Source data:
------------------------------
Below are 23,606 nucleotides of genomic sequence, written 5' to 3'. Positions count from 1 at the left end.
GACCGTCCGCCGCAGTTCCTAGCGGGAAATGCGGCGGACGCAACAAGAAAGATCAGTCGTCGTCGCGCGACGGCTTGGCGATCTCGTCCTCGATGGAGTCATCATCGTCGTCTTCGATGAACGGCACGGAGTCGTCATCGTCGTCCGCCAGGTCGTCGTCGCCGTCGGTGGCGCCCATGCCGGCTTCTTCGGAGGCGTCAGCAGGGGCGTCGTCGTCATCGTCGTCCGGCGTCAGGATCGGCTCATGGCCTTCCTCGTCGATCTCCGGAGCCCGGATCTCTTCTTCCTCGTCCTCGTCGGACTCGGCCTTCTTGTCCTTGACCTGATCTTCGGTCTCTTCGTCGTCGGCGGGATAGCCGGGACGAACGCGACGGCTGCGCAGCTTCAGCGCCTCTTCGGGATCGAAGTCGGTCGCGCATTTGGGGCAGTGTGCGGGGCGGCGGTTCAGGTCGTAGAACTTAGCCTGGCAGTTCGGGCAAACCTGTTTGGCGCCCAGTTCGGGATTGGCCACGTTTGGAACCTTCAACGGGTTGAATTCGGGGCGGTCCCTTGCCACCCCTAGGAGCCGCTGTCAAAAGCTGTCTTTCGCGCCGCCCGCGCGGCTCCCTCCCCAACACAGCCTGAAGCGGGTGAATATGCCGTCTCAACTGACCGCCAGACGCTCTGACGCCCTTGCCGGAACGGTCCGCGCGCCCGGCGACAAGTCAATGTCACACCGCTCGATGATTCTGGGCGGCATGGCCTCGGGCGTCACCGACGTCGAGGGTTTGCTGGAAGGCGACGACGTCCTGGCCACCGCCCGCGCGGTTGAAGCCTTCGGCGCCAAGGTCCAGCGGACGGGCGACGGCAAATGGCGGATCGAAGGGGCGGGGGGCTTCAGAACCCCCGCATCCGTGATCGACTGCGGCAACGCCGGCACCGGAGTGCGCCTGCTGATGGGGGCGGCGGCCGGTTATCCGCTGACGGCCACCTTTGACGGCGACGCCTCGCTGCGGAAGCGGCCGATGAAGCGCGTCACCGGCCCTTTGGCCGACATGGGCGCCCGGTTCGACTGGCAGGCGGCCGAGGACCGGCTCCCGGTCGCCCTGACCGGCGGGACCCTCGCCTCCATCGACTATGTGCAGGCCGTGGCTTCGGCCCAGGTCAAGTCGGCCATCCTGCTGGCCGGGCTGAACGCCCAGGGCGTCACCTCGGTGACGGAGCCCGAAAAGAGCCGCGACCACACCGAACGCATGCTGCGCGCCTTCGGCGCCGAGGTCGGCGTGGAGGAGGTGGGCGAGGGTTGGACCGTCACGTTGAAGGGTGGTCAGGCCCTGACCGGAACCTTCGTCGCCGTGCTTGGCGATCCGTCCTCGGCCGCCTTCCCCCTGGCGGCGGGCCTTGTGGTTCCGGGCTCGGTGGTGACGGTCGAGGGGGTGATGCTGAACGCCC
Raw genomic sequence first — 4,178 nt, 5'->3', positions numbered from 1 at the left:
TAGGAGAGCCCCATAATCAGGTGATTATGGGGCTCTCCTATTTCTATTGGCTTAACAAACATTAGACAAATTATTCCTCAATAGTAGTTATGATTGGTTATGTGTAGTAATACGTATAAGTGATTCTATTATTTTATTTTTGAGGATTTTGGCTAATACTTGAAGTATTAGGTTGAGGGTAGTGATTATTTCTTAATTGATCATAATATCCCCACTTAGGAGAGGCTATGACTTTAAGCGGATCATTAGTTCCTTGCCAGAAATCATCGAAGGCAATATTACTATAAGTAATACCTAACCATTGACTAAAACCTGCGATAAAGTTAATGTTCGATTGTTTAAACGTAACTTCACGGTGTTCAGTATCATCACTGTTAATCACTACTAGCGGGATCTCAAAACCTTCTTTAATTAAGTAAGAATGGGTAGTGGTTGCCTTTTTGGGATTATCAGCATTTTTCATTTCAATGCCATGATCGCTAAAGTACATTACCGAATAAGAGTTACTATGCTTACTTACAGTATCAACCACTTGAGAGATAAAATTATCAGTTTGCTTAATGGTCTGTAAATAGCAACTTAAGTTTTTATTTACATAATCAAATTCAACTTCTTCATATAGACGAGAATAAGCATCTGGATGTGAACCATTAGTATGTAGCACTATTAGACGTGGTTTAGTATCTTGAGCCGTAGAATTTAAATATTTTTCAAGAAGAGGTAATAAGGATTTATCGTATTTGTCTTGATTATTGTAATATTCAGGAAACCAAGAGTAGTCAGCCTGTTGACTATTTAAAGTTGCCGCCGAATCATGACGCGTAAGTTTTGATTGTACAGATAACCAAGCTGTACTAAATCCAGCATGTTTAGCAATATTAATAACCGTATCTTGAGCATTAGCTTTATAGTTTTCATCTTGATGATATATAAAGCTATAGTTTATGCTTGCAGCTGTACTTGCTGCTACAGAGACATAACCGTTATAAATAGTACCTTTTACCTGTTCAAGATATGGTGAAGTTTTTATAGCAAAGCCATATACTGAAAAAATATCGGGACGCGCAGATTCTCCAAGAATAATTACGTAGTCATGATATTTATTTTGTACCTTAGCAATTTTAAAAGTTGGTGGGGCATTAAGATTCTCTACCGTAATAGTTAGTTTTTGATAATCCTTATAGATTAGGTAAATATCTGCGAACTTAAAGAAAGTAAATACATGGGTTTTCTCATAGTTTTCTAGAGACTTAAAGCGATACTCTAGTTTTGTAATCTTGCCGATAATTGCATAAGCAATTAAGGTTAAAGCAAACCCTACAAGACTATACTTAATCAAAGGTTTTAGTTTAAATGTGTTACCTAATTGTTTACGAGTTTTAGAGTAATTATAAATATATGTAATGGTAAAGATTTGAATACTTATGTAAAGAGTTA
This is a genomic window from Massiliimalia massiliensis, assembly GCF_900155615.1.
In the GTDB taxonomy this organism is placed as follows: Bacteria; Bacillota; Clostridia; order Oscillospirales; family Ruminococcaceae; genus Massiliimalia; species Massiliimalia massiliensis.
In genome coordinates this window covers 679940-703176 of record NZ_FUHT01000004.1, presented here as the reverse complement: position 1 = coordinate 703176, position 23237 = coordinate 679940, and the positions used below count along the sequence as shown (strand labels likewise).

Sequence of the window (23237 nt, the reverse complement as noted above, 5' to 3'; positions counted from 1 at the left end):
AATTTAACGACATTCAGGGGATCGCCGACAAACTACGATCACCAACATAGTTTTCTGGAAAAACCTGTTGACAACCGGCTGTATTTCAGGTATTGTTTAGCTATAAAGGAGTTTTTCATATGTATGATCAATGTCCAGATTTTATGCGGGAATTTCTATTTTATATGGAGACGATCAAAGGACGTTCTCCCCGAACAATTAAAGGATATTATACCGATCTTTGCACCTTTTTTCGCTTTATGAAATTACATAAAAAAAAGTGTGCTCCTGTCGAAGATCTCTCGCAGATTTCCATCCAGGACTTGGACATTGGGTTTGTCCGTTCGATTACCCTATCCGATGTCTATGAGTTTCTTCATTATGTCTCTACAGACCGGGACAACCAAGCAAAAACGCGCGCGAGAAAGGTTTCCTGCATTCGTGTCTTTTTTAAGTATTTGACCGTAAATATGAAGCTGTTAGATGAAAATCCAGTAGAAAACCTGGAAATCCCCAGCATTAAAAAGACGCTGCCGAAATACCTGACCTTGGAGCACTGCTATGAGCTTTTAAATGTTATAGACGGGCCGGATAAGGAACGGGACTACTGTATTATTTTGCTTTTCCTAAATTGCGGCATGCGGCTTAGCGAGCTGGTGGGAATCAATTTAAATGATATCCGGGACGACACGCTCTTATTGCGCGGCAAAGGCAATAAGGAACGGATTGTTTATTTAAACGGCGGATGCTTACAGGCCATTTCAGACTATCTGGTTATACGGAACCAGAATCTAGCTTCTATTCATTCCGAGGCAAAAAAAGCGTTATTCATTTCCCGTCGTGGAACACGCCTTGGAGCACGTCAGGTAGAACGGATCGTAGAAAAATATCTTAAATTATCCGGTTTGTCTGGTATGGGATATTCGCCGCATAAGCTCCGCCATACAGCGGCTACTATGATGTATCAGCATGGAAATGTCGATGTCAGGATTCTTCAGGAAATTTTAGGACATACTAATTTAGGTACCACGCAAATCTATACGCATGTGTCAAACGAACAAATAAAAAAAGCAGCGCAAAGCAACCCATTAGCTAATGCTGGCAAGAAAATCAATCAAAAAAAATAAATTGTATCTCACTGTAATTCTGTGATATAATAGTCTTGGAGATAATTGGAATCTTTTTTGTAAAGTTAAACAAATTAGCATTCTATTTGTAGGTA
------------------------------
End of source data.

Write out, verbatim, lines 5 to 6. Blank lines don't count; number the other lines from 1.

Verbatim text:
This is a genomic window from Massiliimalia massiliensis, assembly GCF_900155615.1.
In the GTDB taxonomy this organism is placed as follows: Bacteria; Bacillota; Clostridia; order Oscillospirales; family Ruminococcaceae; genus Massiliimalia; species Massiliimalia massiliensis.